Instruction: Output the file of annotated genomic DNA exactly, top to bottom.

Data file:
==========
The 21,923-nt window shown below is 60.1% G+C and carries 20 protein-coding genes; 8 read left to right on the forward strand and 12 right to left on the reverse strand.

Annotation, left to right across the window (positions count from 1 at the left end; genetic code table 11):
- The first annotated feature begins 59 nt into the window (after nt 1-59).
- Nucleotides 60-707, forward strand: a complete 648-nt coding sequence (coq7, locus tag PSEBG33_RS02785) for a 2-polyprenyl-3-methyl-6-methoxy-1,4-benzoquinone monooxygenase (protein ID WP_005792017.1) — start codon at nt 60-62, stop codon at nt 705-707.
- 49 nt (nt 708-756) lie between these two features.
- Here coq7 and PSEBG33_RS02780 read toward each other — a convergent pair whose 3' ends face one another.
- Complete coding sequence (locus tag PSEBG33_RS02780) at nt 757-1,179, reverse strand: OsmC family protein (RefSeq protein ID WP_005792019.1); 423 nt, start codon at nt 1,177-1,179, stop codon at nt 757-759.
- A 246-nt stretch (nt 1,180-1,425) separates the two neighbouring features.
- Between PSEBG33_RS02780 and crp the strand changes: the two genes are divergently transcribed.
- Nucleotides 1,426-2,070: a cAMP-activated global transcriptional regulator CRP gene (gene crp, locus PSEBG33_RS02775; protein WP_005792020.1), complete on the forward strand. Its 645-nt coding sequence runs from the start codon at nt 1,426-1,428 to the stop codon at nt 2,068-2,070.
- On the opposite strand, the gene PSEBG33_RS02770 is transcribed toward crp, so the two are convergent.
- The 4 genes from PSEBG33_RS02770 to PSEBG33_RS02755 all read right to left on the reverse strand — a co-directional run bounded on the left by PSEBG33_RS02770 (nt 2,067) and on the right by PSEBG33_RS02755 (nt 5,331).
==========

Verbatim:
The 21,923-nt window shown below is 60.1% G+C and carries 20 protein-coding genes; 8 read left to right on the forward strand and 12 right to left on the reverse strand.

Annotation, left to right across the window (positions count from 1 at the left end; genetic code table 11):
- The first annotated feature begins 59 nt into the window (after nt 1-59).
- Nucleotides 60-707, forward strand: a complete 648-nt coding sequence (coq7, locus tag PSEBG33_RS02785) for a 2-polyprenyl-3-methyl-6-methoxy-1,4-benzoquinone monooxygenase (protein ID WP_005792017.1) — start codon at nt 60-62, stop codon at nt 705-707.
- 49 nt (nt 708-756) lie between these two features.
- Here coq7 and PSEBG33_RS02780 read toward each other — a convergent pair whose 3' ends face one another.
- Complete coding sequence (locus tag PSEBG33_RS02780) at nt 757-1,179, reverse strand: OsmC family protein (RefSeq protein ID WP_005792019.1); 423 nt, start codon at nt 1,177-1,179, stop codon at nt 757-759.
- A 246-nt stretch (nt 1,180-1,425) separates the two neighbouring features.
- Between PSEBG33_RS02780 and crp the strand changes: the two genes are divergently transcribed.
- Nucleotides 1,426-2,070: a cAMP-activated global transcriptional regulator CRP gene (gene crp, locus PSEBG33_RS02775; protein WP_005792020.1), complete on the forward strand. Its 645-nt coding sequence runs from the start codon at nt 1,426-1,428 to the stop codon at nt 2,068-2,070.
- On the opposite strand, the gene PSEBG33_RS02770 is transcribed toward crp, so the two are convergent.
- The 4 genes from PSEBG33_RS02770 to PSEBG33_RS02755 all read right to left on the reverse strand — a co-directional run bounded on the left by PSEBG33_RS02770 (nt 2,067) and on the right by PSEBG33_RS02755 (nt 5,331).